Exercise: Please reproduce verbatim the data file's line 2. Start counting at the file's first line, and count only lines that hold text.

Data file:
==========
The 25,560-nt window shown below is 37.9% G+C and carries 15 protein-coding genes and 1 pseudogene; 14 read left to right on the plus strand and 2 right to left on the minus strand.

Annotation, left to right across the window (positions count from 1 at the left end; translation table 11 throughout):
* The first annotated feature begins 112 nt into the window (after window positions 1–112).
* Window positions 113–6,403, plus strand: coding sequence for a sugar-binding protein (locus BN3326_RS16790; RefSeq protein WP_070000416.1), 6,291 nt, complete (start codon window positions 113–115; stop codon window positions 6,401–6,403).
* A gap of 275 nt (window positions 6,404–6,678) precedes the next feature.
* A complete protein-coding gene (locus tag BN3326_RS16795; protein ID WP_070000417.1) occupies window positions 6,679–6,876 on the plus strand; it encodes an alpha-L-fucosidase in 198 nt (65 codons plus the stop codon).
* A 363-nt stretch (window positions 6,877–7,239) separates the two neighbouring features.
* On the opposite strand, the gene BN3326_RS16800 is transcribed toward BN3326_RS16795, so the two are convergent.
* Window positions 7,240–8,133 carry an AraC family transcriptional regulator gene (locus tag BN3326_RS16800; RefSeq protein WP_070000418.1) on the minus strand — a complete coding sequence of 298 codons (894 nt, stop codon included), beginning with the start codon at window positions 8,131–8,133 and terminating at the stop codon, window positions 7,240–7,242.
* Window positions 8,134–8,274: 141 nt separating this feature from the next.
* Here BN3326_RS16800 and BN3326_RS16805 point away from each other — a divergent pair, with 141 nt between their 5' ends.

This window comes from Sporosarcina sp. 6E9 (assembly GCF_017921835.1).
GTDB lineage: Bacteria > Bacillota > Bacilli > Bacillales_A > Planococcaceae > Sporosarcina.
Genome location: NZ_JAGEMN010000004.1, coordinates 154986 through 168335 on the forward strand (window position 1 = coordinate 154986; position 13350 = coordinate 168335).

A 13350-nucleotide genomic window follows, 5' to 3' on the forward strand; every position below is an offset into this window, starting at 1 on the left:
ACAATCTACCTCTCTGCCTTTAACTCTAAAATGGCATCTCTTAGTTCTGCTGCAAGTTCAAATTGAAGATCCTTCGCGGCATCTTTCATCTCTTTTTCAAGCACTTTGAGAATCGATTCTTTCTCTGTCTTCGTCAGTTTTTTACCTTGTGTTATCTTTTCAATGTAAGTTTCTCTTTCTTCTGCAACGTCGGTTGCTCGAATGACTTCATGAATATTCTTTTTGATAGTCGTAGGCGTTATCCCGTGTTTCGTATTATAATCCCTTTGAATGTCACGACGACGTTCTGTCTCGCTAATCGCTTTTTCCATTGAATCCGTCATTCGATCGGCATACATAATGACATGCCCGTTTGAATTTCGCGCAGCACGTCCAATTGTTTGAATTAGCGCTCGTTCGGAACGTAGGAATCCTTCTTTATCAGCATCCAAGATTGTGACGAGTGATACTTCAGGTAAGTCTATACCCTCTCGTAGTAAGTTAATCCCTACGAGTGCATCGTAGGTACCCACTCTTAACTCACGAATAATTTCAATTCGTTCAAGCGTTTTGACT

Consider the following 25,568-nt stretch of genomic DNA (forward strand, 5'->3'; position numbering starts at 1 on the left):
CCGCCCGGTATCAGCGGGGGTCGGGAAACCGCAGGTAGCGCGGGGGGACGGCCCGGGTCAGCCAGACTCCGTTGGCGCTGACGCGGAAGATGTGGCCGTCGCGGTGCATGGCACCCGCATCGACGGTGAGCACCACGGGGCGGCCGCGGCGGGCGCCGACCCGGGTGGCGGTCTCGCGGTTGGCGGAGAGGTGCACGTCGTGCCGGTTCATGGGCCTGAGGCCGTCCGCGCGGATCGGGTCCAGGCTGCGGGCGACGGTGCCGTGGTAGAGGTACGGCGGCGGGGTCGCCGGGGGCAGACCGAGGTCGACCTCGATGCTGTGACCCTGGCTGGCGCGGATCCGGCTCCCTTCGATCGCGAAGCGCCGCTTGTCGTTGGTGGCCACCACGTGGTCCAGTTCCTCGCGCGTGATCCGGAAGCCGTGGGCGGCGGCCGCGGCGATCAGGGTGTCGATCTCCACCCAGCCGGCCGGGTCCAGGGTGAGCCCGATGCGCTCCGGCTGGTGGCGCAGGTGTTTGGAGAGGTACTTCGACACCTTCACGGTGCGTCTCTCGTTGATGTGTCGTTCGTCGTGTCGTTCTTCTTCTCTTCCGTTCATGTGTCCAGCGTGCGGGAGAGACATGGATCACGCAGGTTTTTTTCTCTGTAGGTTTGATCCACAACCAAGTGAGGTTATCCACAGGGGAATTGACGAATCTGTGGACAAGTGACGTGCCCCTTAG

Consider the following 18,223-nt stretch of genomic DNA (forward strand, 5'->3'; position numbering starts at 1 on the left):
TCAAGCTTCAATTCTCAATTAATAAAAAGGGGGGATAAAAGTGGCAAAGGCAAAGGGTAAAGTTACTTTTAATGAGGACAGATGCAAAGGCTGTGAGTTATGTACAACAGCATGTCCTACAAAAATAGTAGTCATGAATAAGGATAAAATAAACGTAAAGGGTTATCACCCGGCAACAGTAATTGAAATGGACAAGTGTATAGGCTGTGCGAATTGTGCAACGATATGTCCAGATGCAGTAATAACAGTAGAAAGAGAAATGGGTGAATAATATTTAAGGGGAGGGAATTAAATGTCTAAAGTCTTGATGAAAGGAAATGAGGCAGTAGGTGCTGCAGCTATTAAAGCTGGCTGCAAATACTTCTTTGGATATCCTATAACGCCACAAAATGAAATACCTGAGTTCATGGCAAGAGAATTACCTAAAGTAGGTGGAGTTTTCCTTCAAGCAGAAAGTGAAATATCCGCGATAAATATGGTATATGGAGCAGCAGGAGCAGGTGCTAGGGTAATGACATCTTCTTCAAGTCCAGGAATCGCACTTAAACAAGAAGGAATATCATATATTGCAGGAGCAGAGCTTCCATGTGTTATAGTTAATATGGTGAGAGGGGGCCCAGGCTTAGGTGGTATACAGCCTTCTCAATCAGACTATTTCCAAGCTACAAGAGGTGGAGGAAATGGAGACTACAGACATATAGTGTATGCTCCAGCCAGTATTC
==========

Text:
Annotation, left to right across the window (positions count from 1 at the left end; translation table 11 throughout):